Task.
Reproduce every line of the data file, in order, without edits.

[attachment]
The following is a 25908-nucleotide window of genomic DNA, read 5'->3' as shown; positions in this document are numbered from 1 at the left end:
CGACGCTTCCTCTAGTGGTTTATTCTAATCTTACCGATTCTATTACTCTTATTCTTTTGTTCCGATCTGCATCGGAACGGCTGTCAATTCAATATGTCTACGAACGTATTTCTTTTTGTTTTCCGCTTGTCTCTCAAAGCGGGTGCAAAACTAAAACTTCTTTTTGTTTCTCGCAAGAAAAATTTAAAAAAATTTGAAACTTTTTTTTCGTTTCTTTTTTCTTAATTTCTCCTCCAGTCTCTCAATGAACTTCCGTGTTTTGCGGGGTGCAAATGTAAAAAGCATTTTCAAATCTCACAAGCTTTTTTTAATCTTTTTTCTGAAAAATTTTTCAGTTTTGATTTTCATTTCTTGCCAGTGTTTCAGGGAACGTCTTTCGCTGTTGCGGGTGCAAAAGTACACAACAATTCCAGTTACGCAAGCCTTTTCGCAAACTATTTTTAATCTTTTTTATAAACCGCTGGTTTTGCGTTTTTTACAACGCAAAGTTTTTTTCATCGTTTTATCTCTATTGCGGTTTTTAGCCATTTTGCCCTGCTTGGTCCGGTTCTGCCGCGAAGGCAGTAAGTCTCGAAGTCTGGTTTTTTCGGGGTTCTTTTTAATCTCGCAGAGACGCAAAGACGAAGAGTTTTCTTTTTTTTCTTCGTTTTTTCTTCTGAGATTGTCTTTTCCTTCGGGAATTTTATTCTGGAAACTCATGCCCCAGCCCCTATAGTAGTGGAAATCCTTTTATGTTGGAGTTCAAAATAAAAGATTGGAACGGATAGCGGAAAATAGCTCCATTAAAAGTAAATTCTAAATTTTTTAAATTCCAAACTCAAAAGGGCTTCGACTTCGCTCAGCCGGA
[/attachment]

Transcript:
The following is a 25908-nucleotide window of genomic DNA, read 5'->3' as shown; positions in this document are numbered from 1 at the left end:
CGACGCTTCCTCTAGTGGTTTATTCTAATCTTACCGATTCTATTACTCTTATTCTTTTGTTCCGATCTGCATCGGAACGGCTGTCAATTCAATATGTCTACGAACGTATTTCTTTTTGTTTTCCGCTTGTCTCTCAAAGCGGGTGCAAAACTAAAACTTCTTTTTGTTTCTCGCAAGAAAAATTTAAAAAAATTTGAAACTTTTTTTTCGTTTCTTTTTTCTTAATTTCTCCTCCAGTCTCTCAATGAACTTCCGTGTTTTGCGGGGTGCAAATGTAAAAAGCATTTTCAAATCTCACAAGCTTTTTTTAATCTTTTTTCTGAAAAATTTTTCAGTTTTGATTTTCATTTCTTGCCAGTGTTTCAGGGAACGTCTTTCGCTGTTGCGGGTGCAAAAGTACACAACAATTCCAGTTACGCAAGCCTTTTCGCAAACTATTTTTAATCTTTTTTATAAACCGCTGGTTTTGCGTTTTTTACAACGCAAAGTTTTTTTCATCGTTTTATCTCTATTGCGGTTTTTAGCCATTTTGCCCTGCTTGGTCCGGTTCTGCCGCGAAGGCAGTAAGTCTCGAAGTCTGGTTTTTTCGGGGTTCTTTTTAATCTCGCAGAGACGCAAAGACGAAGAGTTTTCTTTTTTTTCTTCGTTTTTTCTTCTGAGATTGTCTTTTCCTTCGGGAATTTTATTCTGGAAACTCATGCCCCAGCCCCTATAGTAGTGGAAATCCTTTTATGTTGGAGTTCAAAATAAAAGATTGGAACGGATAGCGGAAAATAGCTCCATTAAAAGTAAATTCTAAATTTTTTAAATTCCAAACTCAAAAGGGCTTCGACTTCGCTCAGCCGGA